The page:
He also countered that the new traffic plan would benefit the neighborhood by making space on campus for the line of cars dropping off and picking up students. (More than half of the students are bused in, the school said.) The plan also calls for adding 75 parking spaces to ease the need for drivers to park on surrounding streets during school events.
In addition, the plan would involve demolishing six structures, including the library and the original 1928 administration building, and erecting two buildings for classrooms, a performing arts center and the auditorium.
Some neighbors have taken issue with the school's proposal to expand onto four acres that are zoned for residential use and to demolish the Williams house, known as the Morris Landau residence.
Hudnut and other school officials said this week that the school was negotiating to move the Landau residence to La Canada Flintridge, where many Williams houses are located. The Los Angeles Conservancy and prominent members of the African American community have urged that the house be preserved in its current location and incorporated into the plan.
The Holmby Hills campus looks quite different from the architecturally unified site that opened in the 1920s. Over the years, earthquake-damaged buildings have been razed and new structures have been built for classrooms, athletics and performing arts. Much of the campus is hilly and wooded, with stone benches and fountains where students meet to have lunch or study.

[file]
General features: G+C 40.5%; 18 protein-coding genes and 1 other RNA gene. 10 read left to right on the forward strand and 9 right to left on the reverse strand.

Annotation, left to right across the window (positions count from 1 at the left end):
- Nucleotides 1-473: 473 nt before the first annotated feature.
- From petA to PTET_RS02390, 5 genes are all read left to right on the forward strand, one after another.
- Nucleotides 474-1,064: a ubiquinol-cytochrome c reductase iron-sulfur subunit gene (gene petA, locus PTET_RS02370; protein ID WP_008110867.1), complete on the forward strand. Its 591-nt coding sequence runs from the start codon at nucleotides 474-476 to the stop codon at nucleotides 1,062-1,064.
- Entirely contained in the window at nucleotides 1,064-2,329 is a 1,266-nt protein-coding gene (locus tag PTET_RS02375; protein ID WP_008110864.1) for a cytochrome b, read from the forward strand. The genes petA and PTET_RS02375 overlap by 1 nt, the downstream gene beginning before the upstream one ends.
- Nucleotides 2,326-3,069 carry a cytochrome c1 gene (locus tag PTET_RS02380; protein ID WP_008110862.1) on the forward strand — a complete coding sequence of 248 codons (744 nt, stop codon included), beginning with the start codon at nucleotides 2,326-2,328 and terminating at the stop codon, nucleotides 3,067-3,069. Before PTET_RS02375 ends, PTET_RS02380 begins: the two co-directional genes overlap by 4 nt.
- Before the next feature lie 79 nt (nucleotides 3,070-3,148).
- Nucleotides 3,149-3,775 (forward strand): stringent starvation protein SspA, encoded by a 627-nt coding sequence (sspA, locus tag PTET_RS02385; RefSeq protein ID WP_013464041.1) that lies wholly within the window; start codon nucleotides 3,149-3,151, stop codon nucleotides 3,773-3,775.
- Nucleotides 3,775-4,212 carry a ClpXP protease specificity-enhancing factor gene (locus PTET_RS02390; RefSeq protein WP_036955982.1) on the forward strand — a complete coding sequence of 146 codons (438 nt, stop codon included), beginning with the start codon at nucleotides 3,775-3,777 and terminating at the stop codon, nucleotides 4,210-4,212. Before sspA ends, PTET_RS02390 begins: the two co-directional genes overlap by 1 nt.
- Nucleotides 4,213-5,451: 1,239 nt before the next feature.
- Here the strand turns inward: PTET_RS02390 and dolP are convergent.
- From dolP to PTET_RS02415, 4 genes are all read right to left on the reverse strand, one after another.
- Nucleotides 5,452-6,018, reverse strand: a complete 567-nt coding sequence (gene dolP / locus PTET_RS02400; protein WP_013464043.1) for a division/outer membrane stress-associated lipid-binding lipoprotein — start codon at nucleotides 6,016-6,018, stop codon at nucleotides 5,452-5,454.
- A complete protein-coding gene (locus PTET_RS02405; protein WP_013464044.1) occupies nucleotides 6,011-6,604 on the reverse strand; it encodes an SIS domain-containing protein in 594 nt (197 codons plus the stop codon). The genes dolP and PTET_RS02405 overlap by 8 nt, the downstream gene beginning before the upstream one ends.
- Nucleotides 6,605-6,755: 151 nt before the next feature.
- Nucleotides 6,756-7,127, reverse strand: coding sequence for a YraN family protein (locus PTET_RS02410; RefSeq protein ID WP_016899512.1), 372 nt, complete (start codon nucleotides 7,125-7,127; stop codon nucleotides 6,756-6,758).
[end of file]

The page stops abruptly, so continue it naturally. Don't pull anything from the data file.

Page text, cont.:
Plans call for increasing space by 85,000 square feet, to a total of 225,000. Once it is built out, the campus would consist of about 15 acres, half of it usable for buildings and athletic fields. (By contrast, a public middle school with a comparable enrollment would be required to have about 18 acres of usable space, said William Delvac, an attorney for Harvard-Westlake.)
Subdivided in the 1920s, Holmby Hills was billed by Janss Investment Co. as "the ultimate in real estate development," straddling Sunset Boulevard west of Beverly Hills. Many homes feature tennis courts, swimming pools, guesthouses and sloping lawns on lots ranging from 1.5 to 9 acres.
The campus predates the residences. In 1928, Janss granted the property for $10 to the founders of the Westlake School for Girls, a day and boarding school that had been established in 1904 across from Westlake Park (now MacArthur Park), near downtown Los Angeles. Later that year, the school moved into its new home, operating in a cluster of buildings designed in the Spanish Colonial Revival style.
The female students often attended dances at the Harvard School for Boys, founded in 1900 as a military academy and later moved to the former Hollywood Country Club in Coldwater Canyon.
Harvard and Westlake merged in 1991.
The Westlake campus became a middle school for grades 7 through 9, and the North Hollywood campus became the upper-grade school.
Among famous alumni of Harvard-Westlake and its predecessors are Gray Davis, Douglas Fairbanks Jr., Candice Bergen, Sally Ride, Maggie and Jake Gyllenhaal, and Derek Bok, former president of Harvard University.
Lourd, the Hollywood agent and a school neighbor who supports the proposal, said his daughter, a Harvard-Westlake seventh-grader, "has never been happier."
"Anything that will make it better" is worth the inconvenience, he said.
"The better the school is, the better the neighborhood is, the better the city is."